At present, most people in the USA eat beef, pork, chicken, shrimp, and a few basic fish like tuna and salmon and whiting. Even less-popular meats like lamb can be hard to come by and pricey, because a grocery store has to buy large ‘primal cuts,’ whole portions of an animal, for sale—and that means waste for an unpopular meat: low demand and a requirement to take on a large supply if they want to offer it.

But if it’s grown in the lab, grocery stores have the opportunity to order only what they need, and to order small batches of less common meats to see if consumers are interested in trying them out. The supplier to the store isn’t slaughtering a large animal, they’re growing to order as well. And that means variety becomes easier to offer. Have you ever thought of trying game meats, like caribou or wild boar? You won’t find either in the supermarket. You can order them online—if you don’t mind paying fifty bucks or more per pound.

With a simple muscle biopsy, a meat-growing lab could produce caribou and boar just as cheaply as it produces beef. Or other meats. Have you ever thought you might like to try an elephant steak, or panda or eagle or Galapagos tortoise, if only you could do it without, you know, killing an endangered animal and breaking the law? Well, it’s probably not against the law to buy a small cell sample from the local zoo and grow elephant steaks to sell. Have you seen how many people have been protesting the slaughter of dolphins and whales in Japan lately? Would there be a need for protest if they could take cell samples, let the animals go, and eat as much cruelty-free dolphin and whale as they’d like? And speaking of aquatic creatures, how about fish without overfishing disrupting the oceans’ ecosystems? Who knows what this technology might yield as producers begin to try new things? The possibilities are endless. Here are some pie-in-the-sky imaginings that seem possible, even likely:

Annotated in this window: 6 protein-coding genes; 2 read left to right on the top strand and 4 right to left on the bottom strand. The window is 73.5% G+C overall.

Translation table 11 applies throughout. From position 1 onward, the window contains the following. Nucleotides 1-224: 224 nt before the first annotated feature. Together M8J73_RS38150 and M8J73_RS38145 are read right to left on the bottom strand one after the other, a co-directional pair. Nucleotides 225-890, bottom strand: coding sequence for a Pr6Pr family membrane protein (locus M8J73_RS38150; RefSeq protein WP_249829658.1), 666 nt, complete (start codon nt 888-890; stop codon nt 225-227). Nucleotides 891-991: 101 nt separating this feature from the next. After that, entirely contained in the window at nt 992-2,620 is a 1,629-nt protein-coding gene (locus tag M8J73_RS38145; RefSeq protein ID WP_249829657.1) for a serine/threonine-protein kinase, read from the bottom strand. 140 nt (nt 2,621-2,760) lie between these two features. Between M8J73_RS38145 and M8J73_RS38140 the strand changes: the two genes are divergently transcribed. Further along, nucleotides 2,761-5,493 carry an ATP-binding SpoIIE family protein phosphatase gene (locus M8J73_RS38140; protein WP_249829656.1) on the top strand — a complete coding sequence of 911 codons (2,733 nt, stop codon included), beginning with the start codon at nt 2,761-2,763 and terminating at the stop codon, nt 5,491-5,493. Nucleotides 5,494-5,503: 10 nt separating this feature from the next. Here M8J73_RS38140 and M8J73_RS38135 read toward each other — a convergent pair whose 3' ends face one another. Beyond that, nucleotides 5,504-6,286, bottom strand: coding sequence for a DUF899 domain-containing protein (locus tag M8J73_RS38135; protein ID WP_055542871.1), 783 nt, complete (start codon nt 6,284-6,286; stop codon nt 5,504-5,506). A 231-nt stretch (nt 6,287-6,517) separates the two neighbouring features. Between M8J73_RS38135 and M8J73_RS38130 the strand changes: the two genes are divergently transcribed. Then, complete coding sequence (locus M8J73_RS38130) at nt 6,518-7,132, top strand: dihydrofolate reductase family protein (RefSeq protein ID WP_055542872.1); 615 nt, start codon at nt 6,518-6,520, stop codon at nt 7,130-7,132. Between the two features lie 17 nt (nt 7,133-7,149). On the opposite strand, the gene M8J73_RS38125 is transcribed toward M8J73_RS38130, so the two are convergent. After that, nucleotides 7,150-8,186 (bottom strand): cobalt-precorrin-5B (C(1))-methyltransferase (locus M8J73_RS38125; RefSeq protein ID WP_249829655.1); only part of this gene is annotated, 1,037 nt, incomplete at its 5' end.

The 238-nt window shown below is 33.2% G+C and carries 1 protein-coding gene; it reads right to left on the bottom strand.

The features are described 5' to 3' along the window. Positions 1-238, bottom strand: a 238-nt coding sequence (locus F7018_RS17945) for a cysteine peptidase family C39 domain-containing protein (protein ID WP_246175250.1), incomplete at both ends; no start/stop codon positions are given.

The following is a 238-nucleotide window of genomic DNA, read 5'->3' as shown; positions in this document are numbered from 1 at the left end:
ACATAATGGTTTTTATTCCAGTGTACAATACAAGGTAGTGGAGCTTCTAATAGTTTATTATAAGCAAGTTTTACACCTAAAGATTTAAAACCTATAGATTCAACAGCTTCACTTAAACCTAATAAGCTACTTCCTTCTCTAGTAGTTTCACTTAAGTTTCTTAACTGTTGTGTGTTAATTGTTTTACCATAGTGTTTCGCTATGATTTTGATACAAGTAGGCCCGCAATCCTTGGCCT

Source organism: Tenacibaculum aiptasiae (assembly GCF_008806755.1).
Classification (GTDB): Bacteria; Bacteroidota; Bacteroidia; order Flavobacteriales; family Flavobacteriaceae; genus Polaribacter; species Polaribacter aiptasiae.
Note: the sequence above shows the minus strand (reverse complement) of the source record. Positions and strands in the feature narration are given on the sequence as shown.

You’ve noticed, of course, that bigger shrimp cost more—but if you’re just growing shrimp tissue, there’s no reason you couldn’t just grow it in any size you wanted, for the same price per pound. Imagine picking up a 3-lb chub of solid shrimp, and slicing it into easy-to-sear shrimp patties for the grill. Or quarter-pound chunks in the familiar comma shape.

Family size scallops—one to a pie plate.

A ten-foot roll of bacon. Cut to the strip size you like with your kitchen shears. “The doctor said to hold it down to one strip of bacon with breakfast… mine is three feet long.”

Any meat you’d like, grown in sheets like pie dough, so you can enclose other food with it. Great for Thanksgiving—individual turkey and stuffing pockets! Make a turducken as easily as folding a pillowcase. Or think of delicious shepherd’s pie made in a ‘pie crust’ composed entirely of tender, succulent beef.